North America: Anzick and Eastern Beringia

“The Clovis complex is by some scientists considered being the oldest unequivocal evidence of humans in the Americas, dating between ca. 11,050 to 10,800 14C yr B.P. Only one human skeleton has been directly AMS dated to Clovis age and found associated with Clovis technology namely the Anzick human remains from Montana.” – A Genomic Sequence of a Clovis Individual by Eske Willerslev [3]. The Anzick burials are widely known for the stone and bone artifacts discovered as well as the remains of two subadults. Thought to be part of a burial assemblage, more than 100 stone bifaces and bone artifacts were recovered. Approximately 90 artifacts were ochre covered. Unfortunately, the site was highly disturbed so analysis remains problematic. [4] It seems logical if 100,000 years ago our ancestors were indeed burying the dead that by the time people began to move to North America only a few thousand years ago that ceremonial practices for the deceased would have been well established.

Differing burial practices most likely point to a variety of cultures emerging among the early North American populations. A cremation was discovered in Alaska along the banks of the Tanana River. The remains date to approximately 11,500 years ago. A child of around three years of age was cremated in a subterranean pit [5]. Ochre was found in the burial. While from the earliest burials, ochre is so often found, it also had many other uses and so archaeologists have not commented on if there is direct association with the burial in this situation. It appears that the child was buried in a family home. It has been suggested that the burial within the house implies careful thought given to the child’s interment even though grave goods were not discovered. I often make the mistake of thinking of early North Americans as simpler than they were. The truth is there are indications of their story, of their humanity, of their art and of their multifaceted lives. The cremation of a child is a glimpse into something more than just academic. It is a glimpse into the complexity of humanity [6].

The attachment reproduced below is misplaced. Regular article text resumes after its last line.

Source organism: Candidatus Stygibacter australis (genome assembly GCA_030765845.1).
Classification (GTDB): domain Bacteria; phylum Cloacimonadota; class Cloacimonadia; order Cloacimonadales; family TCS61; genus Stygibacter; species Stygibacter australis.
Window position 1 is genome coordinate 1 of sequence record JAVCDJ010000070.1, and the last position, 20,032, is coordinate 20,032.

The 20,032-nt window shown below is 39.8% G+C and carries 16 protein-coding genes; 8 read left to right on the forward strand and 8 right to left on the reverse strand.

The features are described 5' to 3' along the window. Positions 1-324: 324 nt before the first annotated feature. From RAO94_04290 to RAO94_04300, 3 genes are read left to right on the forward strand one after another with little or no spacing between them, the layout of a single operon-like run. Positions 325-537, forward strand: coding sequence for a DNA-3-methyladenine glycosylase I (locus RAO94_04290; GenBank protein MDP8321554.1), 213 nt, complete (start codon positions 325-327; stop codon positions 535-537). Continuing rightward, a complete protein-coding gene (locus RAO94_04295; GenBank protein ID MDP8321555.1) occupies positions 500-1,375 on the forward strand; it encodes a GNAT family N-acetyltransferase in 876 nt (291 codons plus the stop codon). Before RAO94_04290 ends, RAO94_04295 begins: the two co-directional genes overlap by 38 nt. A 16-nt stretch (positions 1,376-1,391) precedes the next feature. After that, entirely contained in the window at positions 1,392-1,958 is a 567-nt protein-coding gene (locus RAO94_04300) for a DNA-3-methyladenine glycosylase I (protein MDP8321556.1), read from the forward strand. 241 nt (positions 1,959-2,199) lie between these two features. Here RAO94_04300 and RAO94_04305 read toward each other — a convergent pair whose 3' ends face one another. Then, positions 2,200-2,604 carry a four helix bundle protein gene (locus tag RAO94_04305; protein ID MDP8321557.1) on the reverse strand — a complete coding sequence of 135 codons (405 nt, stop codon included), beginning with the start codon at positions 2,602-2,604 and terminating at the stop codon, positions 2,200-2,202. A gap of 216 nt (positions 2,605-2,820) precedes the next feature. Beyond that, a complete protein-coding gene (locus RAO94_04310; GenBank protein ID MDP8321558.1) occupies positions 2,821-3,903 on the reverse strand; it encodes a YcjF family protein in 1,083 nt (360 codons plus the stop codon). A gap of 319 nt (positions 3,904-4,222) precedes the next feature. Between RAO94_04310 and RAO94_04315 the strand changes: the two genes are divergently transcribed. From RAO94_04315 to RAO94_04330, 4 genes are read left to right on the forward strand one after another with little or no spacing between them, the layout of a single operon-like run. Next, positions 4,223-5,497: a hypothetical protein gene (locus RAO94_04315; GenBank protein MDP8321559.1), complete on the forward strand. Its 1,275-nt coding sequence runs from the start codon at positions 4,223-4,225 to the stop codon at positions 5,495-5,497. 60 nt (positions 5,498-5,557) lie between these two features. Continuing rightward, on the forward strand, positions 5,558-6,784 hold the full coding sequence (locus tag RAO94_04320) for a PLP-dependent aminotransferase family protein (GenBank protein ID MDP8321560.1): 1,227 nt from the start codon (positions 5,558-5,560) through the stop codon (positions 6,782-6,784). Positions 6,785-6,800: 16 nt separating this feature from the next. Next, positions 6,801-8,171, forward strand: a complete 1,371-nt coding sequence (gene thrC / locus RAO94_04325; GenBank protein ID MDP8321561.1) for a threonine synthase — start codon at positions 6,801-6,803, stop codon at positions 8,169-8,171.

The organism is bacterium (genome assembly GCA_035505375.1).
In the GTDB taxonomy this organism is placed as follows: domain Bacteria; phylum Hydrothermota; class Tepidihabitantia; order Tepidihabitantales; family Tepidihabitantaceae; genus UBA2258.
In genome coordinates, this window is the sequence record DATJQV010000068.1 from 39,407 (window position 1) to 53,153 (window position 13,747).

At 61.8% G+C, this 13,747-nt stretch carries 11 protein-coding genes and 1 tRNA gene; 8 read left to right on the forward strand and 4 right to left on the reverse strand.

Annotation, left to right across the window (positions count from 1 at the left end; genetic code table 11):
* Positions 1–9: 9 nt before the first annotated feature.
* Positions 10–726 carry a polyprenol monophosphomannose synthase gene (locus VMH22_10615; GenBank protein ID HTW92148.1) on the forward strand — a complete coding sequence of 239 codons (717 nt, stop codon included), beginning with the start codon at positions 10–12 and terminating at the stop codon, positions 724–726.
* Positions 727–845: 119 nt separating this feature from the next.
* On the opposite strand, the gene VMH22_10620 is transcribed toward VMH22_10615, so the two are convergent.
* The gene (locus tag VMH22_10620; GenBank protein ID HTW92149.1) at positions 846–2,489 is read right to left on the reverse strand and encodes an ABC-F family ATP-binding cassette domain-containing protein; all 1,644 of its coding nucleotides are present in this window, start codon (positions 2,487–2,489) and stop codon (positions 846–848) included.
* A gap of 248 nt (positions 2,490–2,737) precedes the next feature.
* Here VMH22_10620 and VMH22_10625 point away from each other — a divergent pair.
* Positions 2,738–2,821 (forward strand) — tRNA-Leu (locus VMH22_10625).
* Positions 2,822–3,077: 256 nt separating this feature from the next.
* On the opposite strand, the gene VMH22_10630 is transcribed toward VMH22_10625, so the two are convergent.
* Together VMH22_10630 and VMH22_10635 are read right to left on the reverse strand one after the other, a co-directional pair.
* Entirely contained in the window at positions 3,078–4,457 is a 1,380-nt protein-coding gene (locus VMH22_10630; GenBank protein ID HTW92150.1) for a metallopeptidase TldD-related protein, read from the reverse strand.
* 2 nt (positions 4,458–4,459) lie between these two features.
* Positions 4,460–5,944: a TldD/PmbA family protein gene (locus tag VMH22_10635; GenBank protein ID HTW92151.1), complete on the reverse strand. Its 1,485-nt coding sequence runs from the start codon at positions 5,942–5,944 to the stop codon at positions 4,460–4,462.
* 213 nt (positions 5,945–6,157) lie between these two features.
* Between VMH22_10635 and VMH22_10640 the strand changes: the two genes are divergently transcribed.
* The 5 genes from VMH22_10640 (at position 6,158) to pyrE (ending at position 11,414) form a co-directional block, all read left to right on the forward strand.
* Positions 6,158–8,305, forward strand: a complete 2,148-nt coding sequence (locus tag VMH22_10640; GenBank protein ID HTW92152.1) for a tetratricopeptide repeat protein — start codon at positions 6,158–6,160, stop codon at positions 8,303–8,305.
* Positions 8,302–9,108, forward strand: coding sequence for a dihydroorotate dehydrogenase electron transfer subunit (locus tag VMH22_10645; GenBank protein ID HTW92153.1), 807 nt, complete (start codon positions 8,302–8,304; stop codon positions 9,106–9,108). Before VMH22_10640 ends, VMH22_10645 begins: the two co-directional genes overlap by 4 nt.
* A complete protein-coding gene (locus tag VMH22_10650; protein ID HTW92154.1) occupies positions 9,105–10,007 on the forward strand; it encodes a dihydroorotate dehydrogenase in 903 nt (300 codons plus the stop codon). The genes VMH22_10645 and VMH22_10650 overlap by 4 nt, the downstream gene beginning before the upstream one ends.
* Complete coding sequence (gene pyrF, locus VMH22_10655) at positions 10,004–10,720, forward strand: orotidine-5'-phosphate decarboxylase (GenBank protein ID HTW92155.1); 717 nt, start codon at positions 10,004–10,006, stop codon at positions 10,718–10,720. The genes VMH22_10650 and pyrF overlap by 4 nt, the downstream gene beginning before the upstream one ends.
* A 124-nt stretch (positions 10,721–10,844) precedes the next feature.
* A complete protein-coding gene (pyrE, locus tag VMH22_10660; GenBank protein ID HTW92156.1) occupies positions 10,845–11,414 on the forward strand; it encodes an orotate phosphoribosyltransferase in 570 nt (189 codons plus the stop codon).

It is fairly amazing how much information each burial can bestow. Perhaps they create more questions than answers, but knowing the questions is almost as important as the answers we may eventually gain. Once again with technological advances, the amount of information we can extract increases. Can we say when people first achieved an understanding of death or even the knowledge that we would one day die? No. But perhaps some day we will find solid evidence to push the undisputed date for burials back in time.

Update: the Neanderthals in Western Europe